Improving the Thermal Conductivity of Zeolite Materials for Thermal Storage

thermal storage
© iStock/chinaface

Researchers at Fraunhofer are working towards improving thermal storage for the energy transition by enhancing the thermal conductivity of zeolite materials.

In Germany, approximately 55% of final energy consumption goes towards heating and cooling. However, large quantities of heat dissipate completely unused, as it is not generated at the time it is needed. Thermal storage utilising zeolite material permits heat to be accumulated for extended periods of time without any being lost. Researchers at Fraunhofer-Gesellschaft are now working towards enhancing the thermal conductivity of zeolites.

Improving thermal storage for winter months

The majority of contemporary roofs have solar collectors that provide homes with warm water. In summer, this is very efficient, but the demand for heating grows to much greater levels in the winter. Consequently, thermal storage must be capable of storing excess heat for when it is needed. Typically, massive water tanks have been employed for this storage; water is heated in the tanks and the heat is stored directly as heat.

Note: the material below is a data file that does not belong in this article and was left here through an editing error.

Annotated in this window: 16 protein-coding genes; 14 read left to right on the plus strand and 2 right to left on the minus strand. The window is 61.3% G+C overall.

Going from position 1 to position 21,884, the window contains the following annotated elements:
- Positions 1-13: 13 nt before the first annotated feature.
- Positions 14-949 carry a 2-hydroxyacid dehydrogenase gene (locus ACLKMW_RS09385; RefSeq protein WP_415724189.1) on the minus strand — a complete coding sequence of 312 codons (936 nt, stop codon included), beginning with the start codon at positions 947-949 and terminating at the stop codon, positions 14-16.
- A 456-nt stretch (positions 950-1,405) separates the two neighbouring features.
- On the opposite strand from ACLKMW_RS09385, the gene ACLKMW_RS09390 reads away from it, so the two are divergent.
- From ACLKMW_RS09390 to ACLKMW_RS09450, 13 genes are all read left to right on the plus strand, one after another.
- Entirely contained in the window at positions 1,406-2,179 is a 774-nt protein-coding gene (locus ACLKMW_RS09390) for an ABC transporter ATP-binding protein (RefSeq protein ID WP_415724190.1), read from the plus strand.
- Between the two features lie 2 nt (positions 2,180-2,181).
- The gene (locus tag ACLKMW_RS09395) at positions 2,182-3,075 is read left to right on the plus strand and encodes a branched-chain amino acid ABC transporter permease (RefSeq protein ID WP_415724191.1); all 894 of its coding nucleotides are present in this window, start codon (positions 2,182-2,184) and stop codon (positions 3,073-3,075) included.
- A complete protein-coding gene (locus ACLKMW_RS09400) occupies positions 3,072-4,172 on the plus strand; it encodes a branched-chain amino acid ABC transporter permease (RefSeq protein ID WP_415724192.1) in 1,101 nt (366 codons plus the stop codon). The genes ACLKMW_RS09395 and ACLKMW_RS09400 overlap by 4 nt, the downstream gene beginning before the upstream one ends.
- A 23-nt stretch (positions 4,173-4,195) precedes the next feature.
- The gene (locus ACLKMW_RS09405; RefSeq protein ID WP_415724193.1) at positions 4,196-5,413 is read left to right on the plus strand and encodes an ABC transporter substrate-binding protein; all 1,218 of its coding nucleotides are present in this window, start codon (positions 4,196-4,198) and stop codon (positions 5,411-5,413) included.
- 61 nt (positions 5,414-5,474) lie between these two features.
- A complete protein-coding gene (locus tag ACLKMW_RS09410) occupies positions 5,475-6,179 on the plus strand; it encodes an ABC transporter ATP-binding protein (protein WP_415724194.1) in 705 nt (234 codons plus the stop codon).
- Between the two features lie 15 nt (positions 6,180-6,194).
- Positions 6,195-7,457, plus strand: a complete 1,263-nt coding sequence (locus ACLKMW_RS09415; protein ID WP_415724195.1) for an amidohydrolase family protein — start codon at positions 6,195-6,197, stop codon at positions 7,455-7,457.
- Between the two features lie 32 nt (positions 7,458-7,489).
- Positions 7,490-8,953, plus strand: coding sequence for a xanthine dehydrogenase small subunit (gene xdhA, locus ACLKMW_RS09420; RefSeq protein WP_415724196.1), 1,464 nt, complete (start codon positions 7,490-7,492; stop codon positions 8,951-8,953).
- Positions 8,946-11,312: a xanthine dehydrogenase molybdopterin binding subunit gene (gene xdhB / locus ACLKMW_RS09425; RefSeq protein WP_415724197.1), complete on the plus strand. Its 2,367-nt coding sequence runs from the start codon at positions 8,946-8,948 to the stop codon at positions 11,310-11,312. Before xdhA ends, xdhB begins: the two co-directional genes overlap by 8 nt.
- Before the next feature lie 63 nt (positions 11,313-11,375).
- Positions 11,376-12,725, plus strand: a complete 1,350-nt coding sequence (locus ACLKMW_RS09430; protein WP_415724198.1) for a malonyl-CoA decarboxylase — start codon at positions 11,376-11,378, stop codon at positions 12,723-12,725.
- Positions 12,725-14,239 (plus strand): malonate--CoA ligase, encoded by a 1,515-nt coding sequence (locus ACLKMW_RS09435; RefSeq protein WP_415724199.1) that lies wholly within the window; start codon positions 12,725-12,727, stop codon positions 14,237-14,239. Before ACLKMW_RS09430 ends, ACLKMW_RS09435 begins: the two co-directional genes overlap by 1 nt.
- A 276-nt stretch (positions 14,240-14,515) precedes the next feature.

However, this technique necessitates large volumes and results in heat being lost, regardless of good insulation. Meanwhile, thermochemical storage allows for thermal energy generated in the summer to be maintained for application in the winter.

Read the full article, Improving the Thermal Conductivity of Zeolite Materials for Thermal Storage, on the Innovation News Network.

View previous CREATE Newsletters for a summary of the best Renewable Energy News.

Sign up for the CREATE Newsletter and stay updated on the latest information in Renewable Energy Education.